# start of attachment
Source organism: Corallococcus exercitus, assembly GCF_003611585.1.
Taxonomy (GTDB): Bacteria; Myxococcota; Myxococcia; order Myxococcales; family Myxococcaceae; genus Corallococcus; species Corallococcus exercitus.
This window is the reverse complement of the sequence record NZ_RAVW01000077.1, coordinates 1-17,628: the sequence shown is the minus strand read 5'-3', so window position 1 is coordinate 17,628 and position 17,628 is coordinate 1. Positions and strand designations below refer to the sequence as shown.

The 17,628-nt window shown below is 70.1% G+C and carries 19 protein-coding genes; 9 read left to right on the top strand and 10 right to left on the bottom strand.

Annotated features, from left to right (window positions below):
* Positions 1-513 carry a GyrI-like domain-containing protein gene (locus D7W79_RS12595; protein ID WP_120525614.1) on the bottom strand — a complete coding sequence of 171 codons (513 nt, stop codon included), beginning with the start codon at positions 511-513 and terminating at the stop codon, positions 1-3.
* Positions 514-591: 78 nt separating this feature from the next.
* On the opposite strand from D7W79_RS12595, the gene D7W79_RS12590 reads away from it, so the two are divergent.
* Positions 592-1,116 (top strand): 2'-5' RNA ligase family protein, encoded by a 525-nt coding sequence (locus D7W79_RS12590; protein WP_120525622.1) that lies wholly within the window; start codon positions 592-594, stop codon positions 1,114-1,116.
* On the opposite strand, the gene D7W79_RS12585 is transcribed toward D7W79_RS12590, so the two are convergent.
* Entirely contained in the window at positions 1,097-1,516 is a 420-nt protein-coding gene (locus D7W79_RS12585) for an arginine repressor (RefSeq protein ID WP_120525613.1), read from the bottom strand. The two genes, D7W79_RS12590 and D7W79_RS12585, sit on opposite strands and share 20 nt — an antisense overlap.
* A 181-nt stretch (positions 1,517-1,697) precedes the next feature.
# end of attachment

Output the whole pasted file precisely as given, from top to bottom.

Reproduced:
Source organism: Corallococcus exercitus, assembly GCF_003611585.1.
Taxonomy (GTDB): Bacteria; Myxococcota; Myxococcia; order Myxococcales; family Myxococcaceae; genus Corallococcus; species Corallococcus exercitus.
This window is the reverse complement of the sequence record NZ_RAVW01000077.1, coordinates 1-17,628: the sequence shown is the minus strand read 5'-3', so window position 1 is coordinate 17,628 and position 17,628 is coordinate 1. Positions and strand designations below refer to the sequence as shown.

The 17,628-nt window shown below is 70.1% G+C and carries 19 protein-coding genes; 9 read left to right on the top strand and 10 right to left on the bottom strand.

Annotated features, from left to right (window positions below):
* Positions 1-513 carry a GyrI-like domain-containing protein gene (locus D7W79_RS12595; protein ID WP_120525614.1) on the bottom strand — a complete coding sequence of 171 codons (513 nt, stop codon included), beginning with the start codon at positions 511-513 and terminating at the stop codon, positions 1-3.
* Positions 514-591: 78 nt separating this feature from the next.
* On the opposite strand from D7W79_RS12595, the gene D7W79_RS12590 reads away from it, so the two are divergent.
* Positions 592-1,116 (top strand): 2'-5' RNA ligase family protein, encoded by a 525-nt coding sequence (locus D7W79_RS12590; protein WP_120525622.1) that lies wholly within the window; start codon positions 592-594, stop codon positions 1,114-1,116.
* On the opposite strand, the gene D7W79_RS12585 is transcribed toward D7W79_RS12590, so the two are convergent.
* Entirely contained in the window at positions 1,097-1,516 is a 420-nt protein-coding gene (locus D7W79_RS12585) for an arginine repressor (RefSeq protein ID WP_120525613.1), read from the bottom strand. The two genes, D7W79_RS12590 and D7W79_RS12585, sit on opposite strands and share 20 nt — an antisense overlap.
* A 181-nt stretch (positions 1,517-1,697) precedes the next feature.